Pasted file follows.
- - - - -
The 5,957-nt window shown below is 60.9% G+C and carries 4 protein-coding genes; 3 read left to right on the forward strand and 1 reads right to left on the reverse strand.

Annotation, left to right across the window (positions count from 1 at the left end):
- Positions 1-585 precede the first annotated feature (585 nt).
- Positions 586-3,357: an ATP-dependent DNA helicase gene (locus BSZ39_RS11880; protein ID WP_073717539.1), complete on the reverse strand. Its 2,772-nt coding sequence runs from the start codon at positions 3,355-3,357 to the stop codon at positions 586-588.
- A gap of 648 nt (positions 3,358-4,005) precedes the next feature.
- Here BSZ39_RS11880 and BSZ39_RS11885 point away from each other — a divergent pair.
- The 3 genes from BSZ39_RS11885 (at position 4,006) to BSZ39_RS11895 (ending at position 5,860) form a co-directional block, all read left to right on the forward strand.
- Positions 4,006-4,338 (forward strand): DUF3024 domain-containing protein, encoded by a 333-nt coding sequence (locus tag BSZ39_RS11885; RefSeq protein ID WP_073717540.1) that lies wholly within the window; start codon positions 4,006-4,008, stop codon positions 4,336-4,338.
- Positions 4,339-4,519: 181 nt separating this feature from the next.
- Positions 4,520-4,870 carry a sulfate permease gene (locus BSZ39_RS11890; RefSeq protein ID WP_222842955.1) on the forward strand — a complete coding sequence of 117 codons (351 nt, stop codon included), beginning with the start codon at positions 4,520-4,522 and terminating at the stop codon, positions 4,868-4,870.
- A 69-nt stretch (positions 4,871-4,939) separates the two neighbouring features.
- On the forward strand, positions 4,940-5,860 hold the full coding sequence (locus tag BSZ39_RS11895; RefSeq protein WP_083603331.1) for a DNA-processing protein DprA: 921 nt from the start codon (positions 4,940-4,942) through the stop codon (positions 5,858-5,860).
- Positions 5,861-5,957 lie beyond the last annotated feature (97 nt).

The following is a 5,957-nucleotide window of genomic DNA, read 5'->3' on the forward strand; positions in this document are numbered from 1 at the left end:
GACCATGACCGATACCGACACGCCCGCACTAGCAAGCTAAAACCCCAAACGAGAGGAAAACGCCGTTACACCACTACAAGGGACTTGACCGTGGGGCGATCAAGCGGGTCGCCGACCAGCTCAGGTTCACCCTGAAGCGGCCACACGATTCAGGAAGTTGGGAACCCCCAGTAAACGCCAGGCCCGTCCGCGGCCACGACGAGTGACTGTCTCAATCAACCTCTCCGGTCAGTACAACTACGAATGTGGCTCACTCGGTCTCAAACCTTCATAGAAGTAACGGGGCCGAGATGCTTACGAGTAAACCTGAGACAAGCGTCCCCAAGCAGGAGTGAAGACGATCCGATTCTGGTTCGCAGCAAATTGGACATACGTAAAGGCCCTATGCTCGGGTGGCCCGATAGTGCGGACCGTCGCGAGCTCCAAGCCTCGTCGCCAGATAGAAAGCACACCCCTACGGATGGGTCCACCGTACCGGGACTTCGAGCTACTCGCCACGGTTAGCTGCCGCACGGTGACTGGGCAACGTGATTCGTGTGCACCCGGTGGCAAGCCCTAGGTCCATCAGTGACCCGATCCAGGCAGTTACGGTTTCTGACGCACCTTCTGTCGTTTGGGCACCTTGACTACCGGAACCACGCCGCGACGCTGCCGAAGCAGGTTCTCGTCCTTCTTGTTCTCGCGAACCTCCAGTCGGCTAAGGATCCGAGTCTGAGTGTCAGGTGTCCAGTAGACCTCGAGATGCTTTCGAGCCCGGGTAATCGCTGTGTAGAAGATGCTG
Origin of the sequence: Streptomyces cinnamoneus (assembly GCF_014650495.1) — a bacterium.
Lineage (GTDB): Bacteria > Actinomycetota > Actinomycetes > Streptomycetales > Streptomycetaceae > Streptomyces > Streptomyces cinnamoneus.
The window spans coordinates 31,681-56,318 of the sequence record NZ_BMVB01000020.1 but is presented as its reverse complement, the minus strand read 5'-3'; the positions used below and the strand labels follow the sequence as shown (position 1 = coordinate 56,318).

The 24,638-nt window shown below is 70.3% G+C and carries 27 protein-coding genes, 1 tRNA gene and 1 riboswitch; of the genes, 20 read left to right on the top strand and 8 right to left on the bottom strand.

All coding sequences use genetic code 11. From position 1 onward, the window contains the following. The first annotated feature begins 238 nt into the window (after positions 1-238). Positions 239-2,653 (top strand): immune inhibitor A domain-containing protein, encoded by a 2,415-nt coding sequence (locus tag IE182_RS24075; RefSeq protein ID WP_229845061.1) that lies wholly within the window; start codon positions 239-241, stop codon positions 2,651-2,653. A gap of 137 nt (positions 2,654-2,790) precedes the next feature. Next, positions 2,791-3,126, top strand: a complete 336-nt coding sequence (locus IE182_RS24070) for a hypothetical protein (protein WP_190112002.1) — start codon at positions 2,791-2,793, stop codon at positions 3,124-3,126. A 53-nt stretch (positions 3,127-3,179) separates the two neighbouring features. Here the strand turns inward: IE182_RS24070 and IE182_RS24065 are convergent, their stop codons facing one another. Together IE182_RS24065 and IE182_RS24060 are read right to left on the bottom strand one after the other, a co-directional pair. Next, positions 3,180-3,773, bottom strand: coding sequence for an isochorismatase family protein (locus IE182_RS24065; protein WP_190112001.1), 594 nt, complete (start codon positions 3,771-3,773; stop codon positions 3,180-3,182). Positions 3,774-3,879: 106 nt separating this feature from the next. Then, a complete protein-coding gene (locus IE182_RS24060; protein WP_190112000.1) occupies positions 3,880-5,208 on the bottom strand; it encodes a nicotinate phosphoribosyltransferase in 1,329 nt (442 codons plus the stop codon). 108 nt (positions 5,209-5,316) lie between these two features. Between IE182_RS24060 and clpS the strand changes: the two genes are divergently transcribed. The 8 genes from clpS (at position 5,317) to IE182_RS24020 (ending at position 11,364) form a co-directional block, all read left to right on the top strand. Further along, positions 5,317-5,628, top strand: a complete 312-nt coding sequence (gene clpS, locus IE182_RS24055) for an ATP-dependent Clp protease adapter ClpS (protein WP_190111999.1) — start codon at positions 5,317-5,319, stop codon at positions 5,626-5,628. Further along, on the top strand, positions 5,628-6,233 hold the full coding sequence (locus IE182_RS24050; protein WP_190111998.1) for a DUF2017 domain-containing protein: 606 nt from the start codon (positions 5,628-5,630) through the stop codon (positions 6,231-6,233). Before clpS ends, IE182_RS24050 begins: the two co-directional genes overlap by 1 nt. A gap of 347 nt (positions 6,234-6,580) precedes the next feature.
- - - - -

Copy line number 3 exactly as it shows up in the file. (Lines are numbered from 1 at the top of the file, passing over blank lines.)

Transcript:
- Positions 1-585 precede the first annotated feature (585 nt).